A friend of mine gave me a wooden floor puzzle of the United States as a gift for my boys. The puzzle is about 2′ x 3′ so some of the state pieces are fairly large. Upon his first use, my older son had nearly finished the puzzle: he had about 5 states remaining, scattered across the country. He picked up the piece that represented Maine. He looked at the gaps in the puzzle, then at the piece and quickly placed the piece where Maine belonged. After taking a moment to be proud of my genius offspring, I considered what had occurred. He basically compared shapes mathematically: what two-dimensional outline of the five wooden shapes I have is the best match for the open space I am looking at? Here it is…
This document stated earlier that all defining properties of an information vector must be quantifiable. Let’s focus on an important aspect of information vector perception: visual object recognition. Suppose you were shown sheets of paper with these images:
- A flat line (parallel to the top of the bottom of the page) and a slanted line
Two parallel lines; one longer than the other
- Two lines intersecting in an acute (sharp) angle and two lines intersecting in an obtuse (wider) angle
- Two circles; one twice the diameter of the other
- An elliptical arc vs. a circular arc
You would recognize the difference between the shapes on all of these pages and those differences can all be defined pretty simply in mathematical terms:
- The slope of a line is indicated as a coefficient in the algebraic formula that defines a straight line
- The length of any straight line can be determined from the x and y coordinates of its endpoints
- The acuteness of an angle can be measured in terms of degrees
- The radius of a circle is indicated by a coefficient in the equation that defines it
- The definition of an ellipse involves coefficients for both the x and y points that make up the shape. The difference in these coefficients elongates the ellipse (the coefficients are equal for a circle).
Of course our visually-perceived universe is not all straight lines, curves and simple angles. However, in the spirit of compression, these basic constructs go a long way in supporting our perception. Try this exercise — it would really help if you found pen and paper and played along. Look at the image below and make a mental picture of it. Once you think you have a good mental representation of it, look away from this document and draw the image from memory.
Ok, now compare your image with the one in this document. How closely do they match up? Chances are, if you did a good job, the basic shape is similar but you probably did not match every zig and zag in the rightmost vertical line. However, you probably did represent that line as ragged as opposed to straight.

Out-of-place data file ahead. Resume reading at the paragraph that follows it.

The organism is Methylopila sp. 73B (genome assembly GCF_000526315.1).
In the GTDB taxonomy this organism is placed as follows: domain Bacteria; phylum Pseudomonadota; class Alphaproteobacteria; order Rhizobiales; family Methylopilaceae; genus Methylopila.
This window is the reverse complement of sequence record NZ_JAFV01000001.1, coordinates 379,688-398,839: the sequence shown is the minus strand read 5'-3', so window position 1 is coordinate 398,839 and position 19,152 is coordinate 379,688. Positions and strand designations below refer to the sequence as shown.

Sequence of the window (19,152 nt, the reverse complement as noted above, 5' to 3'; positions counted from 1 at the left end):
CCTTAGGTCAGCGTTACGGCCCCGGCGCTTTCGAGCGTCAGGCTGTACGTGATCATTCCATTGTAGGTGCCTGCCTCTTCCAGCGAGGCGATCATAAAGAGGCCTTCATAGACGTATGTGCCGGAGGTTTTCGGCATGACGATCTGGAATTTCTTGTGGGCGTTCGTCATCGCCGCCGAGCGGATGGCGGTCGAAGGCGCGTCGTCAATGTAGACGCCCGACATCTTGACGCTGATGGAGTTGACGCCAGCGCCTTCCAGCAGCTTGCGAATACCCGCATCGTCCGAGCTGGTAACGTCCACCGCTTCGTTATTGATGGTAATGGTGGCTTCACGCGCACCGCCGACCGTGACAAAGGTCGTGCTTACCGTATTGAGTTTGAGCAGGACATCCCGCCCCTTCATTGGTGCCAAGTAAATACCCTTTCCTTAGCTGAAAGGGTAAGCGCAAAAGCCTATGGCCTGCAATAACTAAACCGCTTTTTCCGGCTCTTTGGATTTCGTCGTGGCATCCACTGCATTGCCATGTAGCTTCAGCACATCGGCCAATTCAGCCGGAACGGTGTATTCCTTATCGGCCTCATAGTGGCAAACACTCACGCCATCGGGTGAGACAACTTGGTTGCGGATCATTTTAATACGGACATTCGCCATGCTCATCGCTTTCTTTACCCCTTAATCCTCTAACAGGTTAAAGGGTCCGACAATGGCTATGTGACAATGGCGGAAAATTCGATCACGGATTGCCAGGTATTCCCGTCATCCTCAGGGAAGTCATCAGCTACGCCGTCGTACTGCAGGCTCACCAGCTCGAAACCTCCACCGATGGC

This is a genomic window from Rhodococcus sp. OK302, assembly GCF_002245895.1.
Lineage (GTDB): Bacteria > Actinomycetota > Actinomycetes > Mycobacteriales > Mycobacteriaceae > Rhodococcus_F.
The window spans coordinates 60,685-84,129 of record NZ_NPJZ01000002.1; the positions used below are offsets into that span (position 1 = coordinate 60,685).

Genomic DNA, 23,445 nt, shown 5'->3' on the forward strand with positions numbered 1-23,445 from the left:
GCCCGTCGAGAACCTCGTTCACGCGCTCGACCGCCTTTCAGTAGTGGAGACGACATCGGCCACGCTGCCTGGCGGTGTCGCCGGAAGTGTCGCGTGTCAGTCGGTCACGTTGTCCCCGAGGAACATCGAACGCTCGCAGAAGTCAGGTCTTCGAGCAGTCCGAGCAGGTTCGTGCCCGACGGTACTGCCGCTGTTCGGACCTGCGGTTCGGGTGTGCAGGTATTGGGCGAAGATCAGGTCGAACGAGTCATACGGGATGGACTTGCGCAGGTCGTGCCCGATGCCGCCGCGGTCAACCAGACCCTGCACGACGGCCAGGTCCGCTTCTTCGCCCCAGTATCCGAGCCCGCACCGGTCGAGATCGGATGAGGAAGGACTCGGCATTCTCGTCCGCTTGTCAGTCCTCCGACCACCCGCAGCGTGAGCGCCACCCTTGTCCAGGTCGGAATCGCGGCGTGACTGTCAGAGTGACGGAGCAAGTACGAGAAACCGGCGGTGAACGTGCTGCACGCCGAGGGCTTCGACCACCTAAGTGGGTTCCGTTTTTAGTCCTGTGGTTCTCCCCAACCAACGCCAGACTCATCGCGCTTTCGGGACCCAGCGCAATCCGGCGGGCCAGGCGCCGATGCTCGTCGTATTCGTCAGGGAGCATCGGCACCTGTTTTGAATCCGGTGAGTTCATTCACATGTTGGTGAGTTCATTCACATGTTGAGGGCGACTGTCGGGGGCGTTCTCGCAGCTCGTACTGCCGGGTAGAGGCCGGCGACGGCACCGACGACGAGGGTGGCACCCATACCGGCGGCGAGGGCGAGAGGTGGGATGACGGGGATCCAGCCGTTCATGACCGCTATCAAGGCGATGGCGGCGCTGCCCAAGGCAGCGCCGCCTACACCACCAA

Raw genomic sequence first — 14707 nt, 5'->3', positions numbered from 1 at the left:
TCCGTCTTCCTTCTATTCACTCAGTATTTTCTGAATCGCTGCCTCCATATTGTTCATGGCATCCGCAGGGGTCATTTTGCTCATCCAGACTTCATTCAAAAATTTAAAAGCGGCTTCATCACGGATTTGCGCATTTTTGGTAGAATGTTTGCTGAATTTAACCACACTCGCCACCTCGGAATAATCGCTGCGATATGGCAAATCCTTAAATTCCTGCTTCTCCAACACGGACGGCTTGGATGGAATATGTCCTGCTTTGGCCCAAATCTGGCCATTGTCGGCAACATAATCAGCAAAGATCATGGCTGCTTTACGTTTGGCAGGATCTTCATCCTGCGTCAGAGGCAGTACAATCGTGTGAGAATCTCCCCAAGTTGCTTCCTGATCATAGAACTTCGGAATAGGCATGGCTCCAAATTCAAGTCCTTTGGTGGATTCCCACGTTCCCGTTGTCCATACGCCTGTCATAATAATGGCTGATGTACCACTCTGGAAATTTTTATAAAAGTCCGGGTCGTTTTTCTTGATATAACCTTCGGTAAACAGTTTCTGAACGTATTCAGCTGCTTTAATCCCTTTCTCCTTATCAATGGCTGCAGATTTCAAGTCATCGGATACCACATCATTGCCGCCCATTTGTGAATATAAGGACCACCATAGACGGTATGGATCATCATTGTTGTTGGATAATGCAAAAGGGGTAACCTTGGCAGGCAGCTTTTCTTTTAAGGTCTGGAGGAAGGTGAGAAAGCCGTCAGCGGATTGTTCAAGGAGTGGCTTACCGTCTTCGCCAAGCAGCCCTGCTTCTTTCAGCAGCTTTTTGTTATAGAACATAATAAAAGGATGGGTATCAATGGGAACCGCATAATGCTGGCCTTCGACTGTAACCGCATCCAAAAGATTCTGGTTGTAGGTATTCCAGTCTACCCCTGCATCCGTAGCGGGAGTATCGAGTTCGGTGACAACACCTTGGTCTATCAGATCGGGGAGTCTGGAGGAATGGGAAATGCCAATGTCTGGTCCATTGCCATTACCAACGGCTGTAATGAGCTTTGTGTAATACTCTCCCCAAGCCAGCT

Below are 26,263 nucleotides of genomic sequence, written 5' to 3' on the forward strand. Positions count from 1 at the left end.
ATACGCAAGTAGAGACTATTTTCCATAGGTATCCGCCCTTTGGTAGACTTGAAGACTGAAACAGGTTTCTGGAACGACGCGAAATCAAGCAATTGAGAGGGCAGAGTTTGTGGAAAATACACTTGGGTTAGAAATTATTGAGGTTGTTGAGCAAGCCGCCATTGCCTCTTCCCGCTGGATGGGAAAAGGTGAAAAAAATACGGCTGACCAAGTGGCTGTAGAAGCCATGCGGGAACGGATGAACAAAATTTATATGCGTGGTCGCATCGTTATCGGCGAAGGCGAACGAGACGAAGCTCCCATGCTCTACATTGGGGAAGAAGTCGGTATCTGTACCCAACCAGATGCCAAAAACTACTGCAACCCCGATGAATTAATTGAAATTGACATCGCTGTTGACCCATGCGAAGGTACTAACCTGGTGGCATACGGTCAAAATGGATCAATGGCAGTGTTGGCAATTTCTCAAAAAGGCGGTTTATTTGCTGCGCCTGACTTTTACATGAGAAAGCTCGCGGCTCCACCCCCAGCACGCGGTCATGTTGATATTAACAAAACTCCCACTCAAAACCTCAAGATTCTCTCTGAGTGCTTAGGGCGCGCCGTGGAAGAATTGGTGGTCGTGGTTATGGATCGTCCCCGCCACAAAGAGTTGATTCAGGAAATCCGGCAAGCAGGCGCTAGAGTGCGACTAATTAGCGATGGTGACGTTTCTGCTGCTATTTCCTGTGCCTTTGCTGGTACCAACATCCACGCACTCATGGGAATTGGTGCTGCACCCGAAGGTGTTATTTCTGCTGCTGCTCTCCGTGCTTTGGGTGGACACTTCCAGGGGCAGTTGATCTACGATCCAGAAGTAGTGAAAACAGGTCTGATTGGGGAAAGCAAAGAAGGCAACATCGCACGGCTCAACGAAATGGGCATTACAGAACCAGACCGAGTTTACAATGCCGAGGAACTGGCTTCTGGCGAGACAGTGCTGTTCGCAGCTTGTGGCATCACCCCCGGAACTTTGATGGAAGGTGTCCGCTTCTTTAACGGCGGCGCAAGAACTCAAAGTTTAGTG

So what is this exercise trying to prove? That although visual information vectors are often very complex in reality, we tend to simplify (compress) their definition in our minds. Think back to the smiley face. The image above is an information vector and your drawing was a representation of the concept of this image.
This gap between the exact dimensional detail and our inability to conceive that level of detail is the basis of the challenge of jigsaw puzzles. If you were a computer minded being that could perceive every puzzle piece as its exact geometric representation visually, you wouldn’t have to “try it out” in the context of the picture.
New exercise. Look at the image below and decide if it brings any renowned person to mind:
Did you guess that it is supposed to be Cameron Diaz? Good, because it’s supposed to be Abraham Lincoln. It’s a pencil sketch that I did myself. Believe it or not, I’m not a professional artist. But when I showed the image to my wife, she immediately recognized Abraham Lincoln. She also mentioned that it didn’t look exactly like Abraham Lincoln. And she is right; I realized this fact when I finished the drawing. There is something subtle but important missing about my information vectors that conjure the concept of Abraham Lincoln: I didn’t capture his defining stare and gauntness or the details of his mouth and nose. All of those attributes would have likely been captured and represented by a talented artist. This point is important to realize: this image is not a photo of Abraham Lincoln. It is a collection of lines, angles, curves that you perceived and caused you to (hopefully) recall the concept of Abraham Lincoln. So why didn’t you think this was a sketch of Cameron Diaz? Because the collection of lines, angles and curves that define the representation of her face is very different. Subtle differences in the lines that shape the eyes and set the pupils and those that define the mouth seem to play a strong part in retrieving the related concepts. But this image was probably “close enough” to Abraham Lincoln’s image to enable the appropriate retrieval.
Concept association and information vector perception work together in a feedback system manner. For example, when I drew the image of Abraham Lincoln, I deliberately included the bow tie. When you were asked to identify the image, the fact that it was some guy in a bow tie might have helped. What if I had included a cowboy hat and sheriff’s badge? Would that have thrown you?
This interaction between concept and information vector in support of our intelligence is applicable to all perceptions. There was a television game called “Name That Tune”. Contestants would be given a verbal clue to some song. Then the two contestants would underbid each other as to how many piano notes would have to be played in order for him or her to identify the secret song. A melody is a composite information vector: a sequence of notes (frequencies), separated by time intervals, each often with its own emphasis. When playing “Name That Tune”, the concepts elicited by the clues in conjunction with the information vector of the melody were often enough for a contestant to guess the song.